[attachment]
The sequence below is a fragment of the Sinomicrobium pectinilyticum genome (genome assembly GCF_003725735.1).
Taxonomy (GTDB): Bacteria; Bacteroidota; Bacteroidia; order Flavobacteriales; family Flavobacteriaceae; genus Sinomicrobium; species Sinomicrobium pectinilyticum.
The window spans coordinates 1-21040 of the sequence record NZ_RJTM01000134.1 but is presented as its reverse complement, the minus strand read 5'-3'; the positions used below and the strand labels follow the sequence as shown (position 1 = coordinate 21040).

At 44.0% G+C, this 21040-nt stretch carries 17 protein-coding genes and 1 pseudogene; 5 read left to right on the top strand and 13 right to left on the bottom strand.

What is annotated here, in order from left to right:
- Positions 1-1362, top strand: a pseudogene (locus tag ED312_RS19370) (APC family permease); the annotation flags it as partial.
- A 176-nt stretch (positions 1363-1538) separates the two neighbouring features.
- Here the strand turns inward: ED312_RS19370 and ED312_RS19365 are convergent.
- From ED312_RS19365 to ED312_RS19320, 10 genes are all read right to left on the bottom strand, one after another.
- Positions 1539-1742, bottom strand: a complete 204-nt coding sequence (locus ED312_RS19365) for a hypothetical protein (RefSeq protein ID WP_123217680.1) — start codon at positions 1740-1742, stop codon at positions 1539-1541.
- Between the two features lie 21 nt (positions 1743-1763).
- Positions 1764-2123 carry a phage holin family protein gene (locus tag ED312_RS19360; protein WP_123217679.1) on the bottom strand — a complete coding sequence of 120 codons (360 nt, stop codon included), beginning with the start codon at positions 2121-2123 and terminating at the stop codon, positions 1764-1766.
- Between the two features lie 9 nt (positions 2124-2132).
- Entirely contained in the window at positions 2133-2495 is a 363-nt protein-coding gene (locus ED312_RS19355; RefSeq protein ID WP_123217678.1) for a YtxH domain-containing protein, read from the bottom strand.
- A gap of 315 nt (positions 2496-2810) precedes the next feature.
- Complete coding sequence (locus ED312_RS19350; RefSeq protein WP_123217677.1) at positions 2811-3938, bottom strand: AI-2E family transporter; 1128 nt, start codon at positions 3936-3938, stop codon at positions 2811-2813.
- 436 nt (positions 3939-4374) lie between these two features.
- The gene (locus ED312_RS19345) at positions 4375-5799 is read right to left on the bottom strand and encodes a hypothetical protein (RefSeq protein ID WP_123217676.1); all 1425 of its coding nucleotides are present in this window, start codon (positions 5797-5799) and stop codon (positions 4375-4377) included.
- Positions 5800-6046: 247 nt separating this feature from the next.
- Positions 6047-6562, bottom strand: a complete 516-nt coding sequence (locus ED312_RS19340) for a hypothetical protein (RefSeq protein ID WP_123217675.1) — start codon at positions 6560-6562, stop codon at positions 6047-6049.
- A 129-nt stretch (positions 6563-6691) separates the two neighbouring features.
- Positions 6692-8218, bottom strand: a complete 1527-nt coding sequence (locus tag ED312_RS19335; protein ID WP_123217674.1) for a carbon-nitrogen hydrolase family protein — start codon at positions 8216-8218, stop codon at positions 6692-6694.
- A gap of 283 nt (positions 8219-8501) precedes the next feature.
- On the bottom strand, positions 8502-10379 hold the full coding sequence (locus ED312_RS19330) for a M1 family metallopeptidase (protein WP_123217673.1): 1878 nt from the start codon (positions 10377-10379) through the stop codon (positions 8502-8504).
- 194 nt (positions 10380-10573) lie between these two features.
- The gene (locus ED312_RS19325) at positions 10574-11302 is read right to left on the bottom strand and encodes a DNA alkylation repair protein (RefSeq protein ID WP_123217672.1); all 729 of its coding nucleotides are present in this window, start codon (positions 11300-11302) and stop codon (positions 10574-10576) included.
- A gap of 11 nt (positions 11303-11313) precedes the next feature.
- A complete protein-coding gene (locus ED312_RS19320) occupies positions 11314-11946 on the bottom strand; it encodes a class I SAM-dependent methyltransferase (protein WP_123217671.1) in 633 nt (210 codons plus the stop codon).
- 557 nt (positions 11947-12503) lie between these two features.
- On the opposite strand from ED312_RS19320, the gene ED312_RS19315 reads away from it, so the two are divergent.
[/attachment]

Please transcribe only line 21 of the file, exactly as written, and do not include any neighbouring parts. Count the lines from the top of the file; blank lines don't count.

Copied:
- A 129-nt stretch (positions 6563-6691) separates the two neighbouring features.